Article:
Letters: The symbolism of separate water fountains

DOUG BERG, Pittsboro
Posted 3/6/20

To the Editor:

Del Turner’s story about getting in trouble with her grandfather for drinking from the white water fountain (“Hindsight 2020: Moving forward from history,” Feb. 27) brings to …

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Letters: The symbolism of separate water fountains

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Posted

To the Editor:

Del Turner’s story about getting in trouble with her grandfather for drinking from the white water fountain (“Hindsight 2020: Moving forward from history,” Feb. 27) brings to mind my story from the other side of that sad coin: Age 11 in 1955, newly-moved with my parents from up north to Charlotte, my mother took me shopping. I saw a water fountain and I had a swig. “He drank colored water,” a clerk told my mother, ominous.

I looked up and saw a sign that read: “Colored.”

“You shouldn’t leave something like that where a child can get at it,” my mother snapped.

I felt a wave of panic. Mom sounded angry. I thought the sign meant the water itself was polluted, poisoned in some way. Colored? The water looked clear to me and tasted OK if you like a touch of chlorine in the mix.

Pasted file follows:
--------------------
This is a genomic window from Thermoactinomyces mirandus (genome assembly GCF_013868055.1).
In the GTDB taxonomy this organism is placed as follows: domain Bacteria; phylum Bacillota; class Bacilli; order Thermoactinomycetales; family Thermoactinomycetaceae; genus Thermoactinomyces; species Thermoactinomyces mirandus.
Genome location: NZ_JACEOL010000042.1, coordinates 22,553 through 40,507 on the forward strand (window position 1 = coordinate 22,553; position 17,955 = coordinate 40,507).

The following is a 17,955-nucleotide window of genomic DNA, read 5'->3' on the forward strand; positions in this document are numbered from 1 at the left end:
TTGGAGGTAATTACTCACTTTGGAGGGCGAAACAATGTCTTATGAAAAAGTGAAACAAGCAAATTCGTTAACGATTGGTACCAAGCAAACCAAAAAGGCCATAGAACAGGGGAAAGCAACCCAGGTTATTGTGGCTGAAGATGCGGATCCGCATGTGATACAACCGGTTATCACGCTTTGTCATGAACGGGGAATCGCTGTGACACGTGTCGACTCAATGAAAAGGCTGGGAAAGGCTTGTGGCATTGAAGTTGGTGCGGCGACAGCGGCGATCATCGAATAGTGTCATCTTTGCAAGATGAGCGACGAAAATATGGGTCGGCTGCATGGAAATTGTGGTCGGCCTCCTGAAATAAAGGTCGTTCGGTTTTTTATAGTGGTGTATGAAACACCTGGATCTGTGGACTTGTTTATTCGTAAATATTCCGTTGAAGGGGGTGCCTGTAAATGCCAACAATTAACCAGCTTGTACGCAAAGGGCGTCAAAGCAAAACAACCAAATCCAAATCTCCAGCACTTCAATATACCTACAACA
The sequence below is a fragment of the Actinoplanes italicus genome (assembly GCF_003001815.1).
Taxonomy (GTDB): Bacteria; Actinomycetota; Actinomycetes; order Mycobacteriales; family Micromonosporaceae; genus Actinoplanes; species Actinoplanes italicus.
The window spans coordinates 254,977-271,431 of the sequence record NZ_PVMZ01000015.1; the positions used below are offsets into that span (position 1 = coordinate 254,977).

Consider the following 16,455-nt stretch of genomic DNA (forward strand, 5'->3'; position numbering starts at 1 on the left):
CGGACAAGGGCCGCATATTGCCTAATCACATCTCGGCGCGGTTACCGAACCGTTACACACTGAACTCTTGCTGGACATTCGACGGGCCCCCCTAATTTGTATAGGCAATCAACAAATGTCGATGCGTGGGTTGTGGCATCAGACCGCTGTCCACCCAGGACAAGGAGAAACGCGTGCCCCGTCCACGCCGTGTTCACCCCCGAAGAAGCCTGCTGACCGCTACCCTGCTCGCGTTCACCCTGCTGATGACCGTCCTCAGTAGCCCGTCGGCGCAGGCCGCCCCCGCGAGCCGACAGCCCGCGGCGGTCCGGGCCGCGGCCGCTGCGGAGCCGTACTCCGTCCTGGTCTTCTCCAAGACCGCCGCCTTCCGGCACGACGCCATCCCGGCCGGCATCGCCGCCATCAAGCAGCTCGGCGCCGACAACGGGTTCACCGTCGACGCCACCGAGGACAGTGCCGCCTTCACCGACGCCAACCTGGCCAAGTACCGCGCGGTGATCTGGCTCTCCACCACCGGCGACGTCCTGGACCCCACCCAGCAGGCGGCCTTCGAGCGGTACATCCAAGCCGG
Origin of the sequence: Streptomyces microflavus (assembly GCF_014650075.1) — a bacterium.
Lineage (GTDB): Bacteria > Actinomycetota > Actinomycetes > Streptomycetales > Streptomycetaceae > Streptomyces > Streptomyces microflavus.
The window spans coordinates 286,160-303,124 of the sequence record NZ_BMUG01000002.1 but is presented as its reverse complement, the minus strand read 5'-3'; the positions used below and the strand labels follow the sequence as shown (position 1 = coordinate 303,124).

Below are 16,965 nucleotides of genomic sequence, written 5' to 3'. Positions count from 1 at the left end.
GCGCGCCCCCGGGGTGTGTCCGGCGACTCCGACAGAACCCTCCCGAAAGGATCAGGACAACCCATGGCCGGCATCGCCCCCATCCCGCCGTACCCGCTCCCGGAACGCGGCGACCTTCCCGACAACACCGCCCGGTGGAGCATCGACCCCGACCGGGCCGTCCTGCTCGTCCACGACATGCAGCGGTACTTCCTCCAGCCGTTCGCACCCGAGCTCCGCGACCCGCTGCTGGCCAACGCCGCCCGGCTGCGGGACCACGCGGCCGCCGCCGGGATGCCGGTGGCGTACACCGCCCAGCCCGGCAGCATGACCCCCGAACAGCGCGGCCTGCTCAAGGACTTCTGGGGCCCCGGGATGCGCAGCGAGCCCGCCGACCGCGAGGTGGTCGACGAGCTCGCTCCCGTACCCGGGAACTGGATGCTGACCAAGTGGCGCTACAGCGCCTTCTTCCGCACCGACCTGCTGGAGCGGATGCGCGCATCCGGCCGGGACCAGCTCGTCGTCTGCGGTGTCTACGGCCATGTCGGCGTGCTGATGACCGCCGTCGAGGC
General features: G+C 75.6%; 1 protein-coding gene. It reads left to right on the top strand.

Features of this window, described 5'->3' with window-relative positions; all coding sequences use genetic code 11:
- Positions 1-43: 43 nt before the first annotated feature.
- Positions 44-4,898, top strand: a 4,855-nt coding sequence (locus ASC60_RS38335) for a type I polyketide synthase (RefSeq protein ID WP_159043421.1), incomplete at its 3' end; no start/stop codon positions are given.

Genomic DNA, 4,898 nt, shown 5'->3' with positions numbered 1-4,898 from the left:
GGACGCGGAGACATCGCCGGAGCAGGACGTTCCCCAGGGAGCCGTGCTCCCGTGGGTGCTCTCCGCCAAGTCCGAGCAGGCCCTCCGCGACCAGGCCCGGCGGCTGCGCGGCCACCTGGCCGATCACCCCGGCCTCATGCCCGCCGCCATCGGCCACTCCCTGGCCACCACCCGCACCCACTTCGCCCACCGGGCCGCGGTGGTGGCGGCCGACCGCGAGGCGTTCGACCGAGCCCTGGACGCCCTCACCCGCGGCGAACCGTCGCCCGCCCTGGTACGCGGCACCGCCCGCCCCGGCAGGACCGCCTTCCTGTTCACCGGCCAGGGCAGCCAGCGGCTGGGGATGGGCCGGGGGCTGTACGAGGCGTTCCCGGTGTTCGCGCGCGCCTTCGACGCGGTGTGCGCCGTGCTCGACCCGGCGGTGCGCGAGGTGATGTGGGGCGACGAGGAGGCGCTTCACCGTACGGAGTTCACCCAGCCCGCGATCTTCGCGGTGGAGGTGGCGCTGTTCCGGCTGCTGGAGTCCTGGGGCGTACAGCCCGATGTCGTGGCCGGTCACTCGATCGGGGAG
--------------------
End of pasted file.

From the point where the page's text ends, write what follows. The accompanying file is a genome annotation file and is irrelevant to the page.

“Oh, it won’t hurt him,” the clerk hastened to say. The clerk looked defensive, like she might get in trouble.

Mom said “harrumph” and we walked away. I was too young to see how Mom said what she did just to make the clerk admit the separate water fountains were purely symbolic.

Unlike Mom, the physical reaction Del Turner’s grandfather felt compelled to use is a reminder how parents often feel compelled to use corporal punishment in repressive societies where any infraction might bring dire consequences. I read that corporal punishment of children has been declining, and I wonder if that’s partly because our society is a bit less repressive than it used to be. Let’s hope, because corporal punishment only results in the furtherance of the cycle of violence.

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